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Sanusi meets Niger military leaders, briefs Tinubu

By Taiwo George, Muideen Olaniyi, Abbas Jimoh & Dalhatu Liman   The 14th Emir of Kano, Muhammadu Sanusi, has met with the military leaders in…

By Taiwo George, Muideen Olaniyi, Abbas Jimoh & Dalhatu Liman


The 14th Emir of Kano, Muhammadu Sanusi, has met with the military leaders in Niger Republic.

The former governor of the Central Bank of Nigeria met the military leadership after the junta aborted a meeting with representatives of the African Union, the Economic Community of West Africa States and a top American diplomat.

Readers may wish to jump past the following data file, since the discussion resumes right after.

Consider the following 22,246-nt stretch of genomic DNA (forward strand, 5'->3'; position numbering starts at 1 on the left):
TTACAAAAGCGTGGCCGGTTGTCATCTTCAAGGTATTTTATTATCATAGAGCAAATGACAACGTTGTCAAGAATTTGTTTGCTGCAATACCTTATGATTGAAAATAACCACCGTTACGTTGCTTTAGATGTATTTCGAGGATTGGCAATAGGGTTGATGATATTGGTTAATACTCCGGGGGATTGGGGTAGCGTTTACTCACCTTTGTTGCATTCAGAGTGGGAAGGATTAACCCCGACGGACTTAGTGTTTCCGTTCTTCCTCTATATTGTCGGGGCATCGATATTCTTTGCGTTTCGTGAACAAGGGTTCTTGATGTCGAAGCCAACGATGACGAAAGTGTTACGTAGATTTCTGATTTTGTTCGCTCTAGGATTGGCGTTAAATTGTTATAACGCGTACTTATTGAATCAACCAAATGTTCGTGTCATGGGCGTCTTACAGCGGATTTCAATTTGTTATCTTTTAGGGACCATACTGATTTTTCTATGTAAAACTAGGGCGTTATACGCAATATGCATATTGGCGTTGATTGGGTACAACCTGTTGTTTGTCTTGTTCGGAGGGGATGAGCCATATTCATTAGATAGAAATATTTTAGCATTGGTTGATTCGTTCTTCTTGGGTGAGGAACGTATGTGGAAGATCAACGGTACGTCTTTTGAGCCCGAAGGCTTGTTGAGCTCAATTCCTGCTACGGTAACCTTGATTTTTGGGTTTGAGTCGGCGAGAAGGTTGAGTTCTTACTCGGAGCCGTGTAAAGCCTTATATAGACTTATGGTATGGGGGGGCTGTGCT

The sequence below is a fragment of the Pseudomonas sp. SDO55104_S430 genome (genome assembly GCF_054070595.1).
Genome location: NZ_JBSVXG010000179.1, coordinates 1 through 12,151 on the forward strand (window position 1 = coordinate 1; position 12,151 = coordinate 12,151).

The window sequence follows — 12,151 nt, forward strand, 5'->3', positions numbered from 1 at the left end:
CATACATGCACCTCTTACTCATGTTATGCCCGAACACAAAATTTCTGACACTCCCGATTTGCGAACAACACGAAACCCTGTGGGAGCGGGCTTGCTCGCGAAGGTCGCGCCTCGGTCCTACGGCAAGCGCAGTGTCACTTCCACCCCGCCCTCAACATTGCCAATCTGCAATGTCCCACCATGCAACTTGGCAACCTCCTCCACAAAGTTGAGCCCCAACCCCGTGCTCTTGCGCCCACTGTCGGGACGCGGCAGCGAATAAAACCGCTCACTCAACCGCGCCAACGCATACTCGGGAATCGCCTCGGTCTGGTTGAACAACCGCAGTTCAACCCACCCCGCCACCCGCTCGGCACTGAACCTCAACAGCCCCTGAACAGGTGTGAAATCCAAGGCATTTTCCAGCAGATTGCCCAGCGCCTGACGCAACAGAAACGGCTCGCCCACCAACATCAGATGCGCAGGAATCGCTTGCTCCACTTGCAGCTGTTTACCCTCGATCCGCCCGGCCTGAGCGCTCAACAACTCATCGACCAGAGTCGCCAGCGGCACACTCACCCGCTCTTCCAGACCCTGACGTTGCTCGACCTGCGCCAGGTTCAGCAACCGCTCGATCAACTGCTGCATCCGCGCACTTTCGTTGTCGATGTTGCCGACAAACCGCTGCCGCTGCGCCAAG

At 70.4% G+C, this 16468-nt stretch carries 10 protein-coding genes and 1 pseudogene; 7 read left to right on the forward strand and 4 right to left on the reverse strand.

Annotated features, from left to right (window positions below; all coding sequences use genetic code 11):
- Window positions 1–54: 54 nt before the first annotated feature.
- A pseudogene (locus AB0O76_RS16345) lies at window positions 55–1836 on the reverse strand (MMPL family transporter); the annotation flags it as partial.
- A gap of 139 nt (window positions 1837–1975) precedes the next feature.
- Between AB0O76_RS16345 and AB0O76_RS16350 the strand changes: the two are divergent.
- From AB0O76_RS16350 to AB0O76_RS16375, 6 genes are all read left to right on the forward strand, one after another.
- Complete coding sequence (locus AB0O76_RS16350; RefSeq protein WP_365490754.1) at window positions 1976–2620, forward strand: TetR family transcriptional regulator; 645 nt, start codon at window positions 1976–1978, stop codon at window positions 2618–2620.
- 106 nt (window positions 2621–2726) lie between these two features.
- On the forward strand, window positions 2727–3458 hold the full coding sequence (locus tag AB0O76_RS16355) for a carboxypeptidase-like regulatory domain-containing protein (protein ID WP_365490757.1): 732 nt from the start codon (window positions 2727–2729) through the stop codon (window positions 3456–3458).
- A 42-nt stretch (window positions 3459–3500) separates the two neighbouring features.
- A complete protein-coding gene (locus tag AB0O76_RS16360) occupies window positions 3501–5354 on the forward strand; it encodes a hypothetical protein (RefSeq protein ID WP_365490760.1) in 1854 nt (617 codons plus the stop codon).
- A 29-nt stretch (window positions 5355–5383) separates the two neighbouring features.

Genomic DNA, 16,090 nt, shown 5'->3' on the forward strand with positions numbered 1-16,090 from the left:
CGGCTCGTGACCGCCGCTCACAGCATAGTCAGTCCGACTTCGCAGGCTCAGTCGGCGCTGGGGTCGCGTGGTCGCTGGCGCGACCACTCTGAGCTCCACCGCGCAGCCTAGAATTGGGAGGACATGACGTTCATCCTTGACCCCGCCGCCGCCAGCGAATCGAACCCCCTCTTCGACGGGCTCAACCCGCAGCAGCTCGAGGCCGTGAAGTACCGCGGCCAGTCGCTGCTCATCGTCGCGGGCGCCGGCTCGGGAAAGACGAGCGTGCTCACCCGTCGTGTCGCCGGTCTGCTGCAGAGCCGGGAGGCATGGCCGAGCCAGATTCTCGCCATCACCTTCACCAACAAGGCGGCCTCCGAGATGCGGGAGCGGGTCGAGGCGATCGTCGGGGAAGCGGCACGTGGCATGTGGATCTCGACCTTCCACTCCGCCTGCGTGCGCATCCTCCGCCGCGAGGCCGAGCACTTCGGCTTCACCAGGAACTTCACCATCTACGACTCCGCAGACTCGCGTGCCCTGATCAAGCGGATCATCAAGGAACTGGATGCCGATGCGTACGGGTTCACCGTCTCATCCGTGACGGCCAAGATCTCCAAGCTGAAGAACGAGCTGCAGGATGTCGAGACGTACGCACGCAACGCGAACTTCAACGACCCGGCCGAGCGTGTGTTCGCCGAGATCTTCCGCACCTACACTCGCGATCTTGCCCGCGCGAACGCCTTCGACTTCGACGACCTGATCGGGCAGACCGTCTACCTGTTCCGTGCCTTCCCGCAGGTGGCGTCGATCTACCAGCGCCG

A delegation raised by ECOWAS could not broker peace with the military rulers as they declined a meeting.

Yesterday, footages of Sanusi, whose Tijjaniya sect has a large following in Niger Republic, was circulation.

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Sanusi, who is the Khalifa of the sect in Nigeria, met the Junta leaders in company of the Sultan of Damagaran. Damagaran is the third largest city in the Republic of Niger.

Sources told Daily Trust that Sanusi went there to open the door for negotiation with the junta.

One of the sources said: “His Highness took the trip in his personal capacity but with the knowledge of President Bola Tinubu following his concerns about the impasse and the likely consequences it is already having on Nigeria/Niger relations and the citizens of the two countries.”

On his return from Niamey yesterday, Sanusi visited President Tinubu at the Presidential Villa in Abuja.

He later told State House reporters that he was well received by the Niger’s military leaders.